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Climate Economics and Golf

I can relate nearly any topic to golf as I learned some of life’s most valuable lessons from decisions made on the course.  Some of my teammates will remember an incident in Marshall University’s event at El Diablo in Ocala, Florida.  I hooked my tee shot left on a VERY tight hole (meaning narrow).   I was in the middle of the trees to the left.


I was in trouble.  When I arrived at my shot, I knew exactly what I would do.  I had practiced height manipulation with every club in my bag and knew I could hit between these two limbs that were roughly four feet apart and four yards in front of me.  There was also some negligible foliage and grass/weeds in the interim, but nothing a brisk 4-iron punch couldn’t overcome.  The rest of this story comes later…

The purpose of the analogy is that sometimes we must acknowledge what our actual plays are.  Relative to energy policy, we currently have a number of options to supply our nation – coal, nuclear, hydro-power, petroleum, renewables, and others.  When discussing our current options to generate the level of energy needed to run our economy, WE DO NOT CURRENTLY HAVE A RENEWABLE PLAY.  But we are so desperate to “hit the renewable shot” that we are willing to sacrifice too much for so little.  We have other options to tackle the energy problem – such as nuclear energy, addressing CAFE standards, etc.


Hopefully, readers will recognize this picture. If not, you do not want to be depressed; so DO NOT Google Jean Van de Velde.

Back to the golf analogy, no matter how many practice swings we take or how many times we step back to line it up, the shot for the green here doesn’t work.  I can demonize every other option because they won’t get me a birdie, but sometimes birdie is not an option.  So, in the meantime we must consider what options are viable.  Why would we choose to tax are most viable options as we are discussing with the carbon-tax?  For those on an electric car path, this is THE optimal solution.  We do not have a renewable option nor do we want a carbon tax to subsidize this option.  To summarize, the renewable shot looks like a “knock-down, rising, skipper over water, up a hill to an elevated green”.

Therefore, we must consider available options to address the issue…  Now back to the real story at hand:

I was notorious for my precision (in my mind it was precision, to others it was slow play).  I had envisioned precisely what was to happen upon my beautiful contact with the Titleist PROV1 that had “KRG” written in the side.  I took a few practice swings and knew at that point that I was about to make the kind of shot that only a few bastards in this world could make.  I want to emphasize, “I HAD THIS SHOT.”  It was practiced, envisioned, and then interrupted at conception.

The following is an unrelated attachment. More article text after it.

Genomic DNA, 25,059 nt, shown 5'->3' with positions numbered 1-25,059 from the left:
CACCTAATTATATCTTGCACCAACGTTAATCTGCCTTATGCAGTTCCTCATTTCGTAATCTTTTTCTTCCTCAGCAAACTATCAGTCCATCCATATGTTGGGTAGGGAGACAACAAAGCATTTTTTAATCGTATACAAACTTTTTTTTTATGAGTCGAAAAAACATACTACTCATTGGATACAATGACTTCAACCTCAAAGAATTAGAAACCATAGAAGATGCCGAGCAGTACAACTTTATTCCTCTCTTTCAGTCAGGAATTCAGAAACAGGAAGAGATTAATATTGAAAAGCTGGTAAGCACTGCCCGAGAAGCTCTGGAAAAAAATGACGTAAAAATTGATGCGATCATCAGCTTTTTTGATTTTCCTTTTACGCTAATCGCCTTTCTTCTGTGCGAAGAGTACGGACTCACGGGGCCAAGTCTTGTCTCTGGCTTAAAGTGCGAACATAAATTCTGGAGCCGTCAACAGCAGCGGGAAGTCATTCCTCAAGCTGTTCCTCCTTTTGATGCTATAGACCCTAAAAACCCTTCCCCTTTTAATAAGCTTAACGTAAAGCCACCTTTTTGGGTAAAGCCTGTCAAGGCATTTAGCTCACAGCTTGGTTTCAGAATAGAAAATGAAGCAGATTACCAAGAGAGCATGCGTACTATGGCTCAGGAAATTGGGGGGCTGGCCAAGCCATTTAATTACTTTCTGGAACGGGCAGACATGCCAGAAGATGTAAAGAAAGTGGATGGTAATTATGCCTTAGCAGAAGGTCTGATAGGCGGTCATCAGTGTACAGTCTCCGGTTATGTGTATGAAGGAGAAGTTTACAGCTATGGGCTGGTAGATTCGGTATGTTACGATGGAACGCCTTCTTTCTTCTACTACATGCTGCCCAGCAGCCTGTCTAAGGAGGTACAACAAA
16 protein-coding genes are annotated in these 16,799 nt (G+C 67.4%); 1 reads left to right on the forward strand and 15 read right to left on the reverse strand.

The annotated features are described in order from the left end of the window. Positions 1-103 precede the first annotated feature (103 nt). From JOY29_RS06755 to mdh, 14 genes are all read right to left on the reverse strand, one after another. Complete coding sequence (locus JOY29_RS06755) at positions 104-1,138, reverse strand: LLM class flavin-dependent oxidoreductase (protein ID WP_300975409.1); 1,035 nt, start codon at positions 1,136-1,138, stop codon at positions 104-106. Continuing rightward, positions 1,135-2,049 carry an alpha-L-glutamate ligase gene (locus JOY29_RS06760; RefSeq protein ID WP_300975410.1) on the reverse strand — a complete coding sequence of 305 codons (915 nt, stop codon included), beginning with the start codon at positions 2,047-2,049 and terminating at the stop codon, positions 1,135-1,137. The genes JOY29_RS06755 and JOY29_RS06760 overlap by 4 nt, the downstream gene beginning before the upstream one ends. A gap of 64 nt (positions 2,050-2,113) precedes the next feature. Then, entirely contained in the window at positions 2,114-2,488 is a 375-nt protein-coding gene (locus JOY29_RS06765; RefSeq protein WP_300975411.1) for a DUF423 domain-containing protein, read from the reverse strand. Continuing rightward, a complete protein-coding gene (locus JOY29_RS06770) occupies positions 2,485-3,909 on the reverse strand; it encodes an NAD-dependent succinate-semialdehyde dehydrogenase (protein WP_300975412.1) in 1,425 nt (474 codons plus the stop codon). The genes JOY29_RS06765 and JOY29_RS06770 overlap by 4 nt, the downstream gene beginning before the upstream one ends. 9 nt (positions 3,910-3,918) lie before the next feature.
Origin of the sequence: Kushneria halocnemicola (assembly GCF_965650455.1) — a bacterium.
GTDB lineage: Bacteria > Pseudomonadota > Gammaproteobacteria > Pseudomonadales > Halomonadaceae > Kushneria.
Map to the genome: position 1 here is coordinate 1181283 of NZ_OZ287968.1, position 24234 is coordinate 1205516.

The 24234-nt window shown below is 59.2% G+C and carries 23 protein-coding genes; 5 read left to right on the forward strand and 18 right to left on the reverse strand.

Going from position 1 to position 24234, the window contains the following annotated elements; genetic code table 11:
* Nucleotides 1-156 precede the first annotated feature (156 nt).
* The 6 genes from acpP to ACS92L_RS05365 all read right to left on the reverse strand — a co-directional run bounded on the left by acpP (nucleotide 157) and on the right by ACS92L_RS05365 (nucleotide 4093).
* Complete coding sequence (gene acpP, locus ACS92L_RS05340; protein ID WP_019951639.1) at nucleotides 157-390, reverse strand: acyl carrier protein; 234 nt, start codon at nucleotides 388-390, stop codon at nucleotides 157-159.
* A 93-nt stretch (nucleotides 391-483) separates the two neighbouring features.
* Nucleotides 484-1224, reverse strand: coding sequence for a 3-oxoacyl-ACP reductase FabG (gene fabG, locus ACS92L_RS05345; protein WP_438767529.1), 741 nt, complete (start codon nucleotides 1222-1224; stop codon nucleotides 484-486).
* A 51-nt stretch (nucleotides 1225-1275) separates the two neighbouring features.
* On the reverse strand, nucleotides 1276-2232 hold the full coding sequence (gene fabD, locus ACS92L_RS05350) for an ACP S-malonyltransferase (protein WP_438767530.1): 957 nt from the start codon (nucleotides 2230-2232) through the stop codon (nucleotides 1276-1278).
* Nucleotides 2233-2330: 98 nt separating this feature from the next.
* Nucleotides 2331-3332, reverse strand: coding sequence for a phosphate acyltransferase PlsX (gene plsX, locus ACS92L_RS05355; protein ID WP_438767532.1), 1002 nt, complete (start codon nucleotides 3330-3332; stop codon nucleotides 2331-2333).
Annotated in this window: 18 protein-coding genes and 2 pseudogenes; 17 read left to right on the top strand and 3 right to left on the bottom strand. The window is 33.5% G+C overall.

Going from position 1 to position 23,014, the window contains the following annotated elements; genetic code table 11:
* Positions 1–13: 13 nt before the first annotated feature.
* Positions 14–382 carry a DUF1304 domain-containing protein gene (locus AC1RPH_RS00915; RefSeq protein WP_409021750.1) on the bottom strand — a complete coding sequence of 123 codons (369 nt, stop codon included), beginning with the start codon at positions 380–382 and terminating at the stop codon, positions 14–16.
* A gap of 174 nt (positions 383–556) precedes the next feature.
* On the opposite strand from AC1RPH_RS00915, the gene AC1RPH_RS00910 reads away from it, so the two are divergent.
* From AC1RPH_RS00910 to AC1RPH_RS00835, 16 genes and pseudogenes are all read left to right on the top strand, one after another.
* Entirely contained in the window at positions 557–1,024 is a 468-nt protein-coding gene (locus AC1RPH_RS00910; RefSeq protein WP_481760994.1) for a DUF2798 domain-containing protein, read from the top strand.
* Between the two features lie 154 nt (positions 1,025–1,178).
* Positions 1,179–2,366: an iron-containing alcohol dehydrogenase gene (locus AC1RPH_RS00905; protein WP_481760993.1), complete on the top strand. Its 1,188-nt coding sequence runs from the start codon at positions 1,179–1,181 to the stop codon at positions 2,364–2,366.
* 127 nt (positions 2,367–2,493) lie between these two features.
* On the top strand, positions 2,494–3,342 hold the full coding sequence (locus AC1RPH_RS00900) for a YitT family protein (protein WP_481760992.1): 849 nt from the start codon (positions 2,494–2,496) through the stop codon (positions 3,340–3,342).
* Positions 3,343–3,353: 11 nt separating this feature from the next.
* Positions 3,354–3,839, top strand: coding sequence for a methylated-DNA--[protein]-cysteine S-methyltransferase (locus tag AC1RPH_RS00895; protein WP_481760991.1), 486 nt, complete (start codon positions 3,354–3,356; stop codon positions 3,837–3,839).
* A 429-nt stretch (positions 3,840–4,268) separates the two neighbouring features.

“What are you thinking here, Josh?” Coach said in a soft, serious tone.

“I’m gonna punch-rocket this 4-iron so  it gets high enough at four yards to miss low branch and runs up right next to the flag.”  I have thought about this shot deeply and as long as I hit this 4-iron so it reaches a height higher than limb #1, I have zero possibility for error.  After my decision was made, shot planned out to perfection, and I was in the zone known as shot domination.  I had to step back for moment to realize that my grand design was being questioned by my own coach.  Does he not know about my tree-game?

My confidence was flustered.  I re-emphasized how good I was at golf and, more importantly, that “I have this shot, Coach!”  Though wrong he was, he suggested I punch out into another fairway and wedge it (120 yds) over the tree line.

Woah! That shot hadn’t crossed my mind.  I have been thinking about this clutch punch-out to 2-feet and a tap-in for birdie.  I hadn’t considered this pansy-shot.  Regardless of my high confidence levels, it was insisted upon me to take the pansy-punch-out.  Truth is, the punch-out was not a bad option, it was just that I had the other shot in the bag.

The result was I hit a poor punch-out as directed because I had already mentally decided what shot was best for me – the other one.

I tell that story to drum up memories, but more importantly to emphasize what our options truly are.  We do not have a renewable option right now.  What is the best shot for us as a nation to take?

{ 4 comments… add one }

  • Benjamin Adam Stephens June 20, 2014, 3:30 pm

    I remember that quite well… My dad was so mad… That shot you wanted to hit was impossible…lol… From one golfer with tree game to another- there was about a 0.5% chance of success with that shot:-). Good blog though man!

  • Josh Crutcher June 20, 2014, 3:34 pm

    Your dad scarred me for life… lol 😉

  • Benjamin Adam Stephens June 20, 2014, 3:44 pm

    That’s fair because I think your running through Alumni with backless sweat shorts scarred the rest of us…lol

  • Michele Robbins June 20, 2014, 5:44 pm

    Can we discuss some of your other amazing shots I’ve witnessed? Love it! Mom;)

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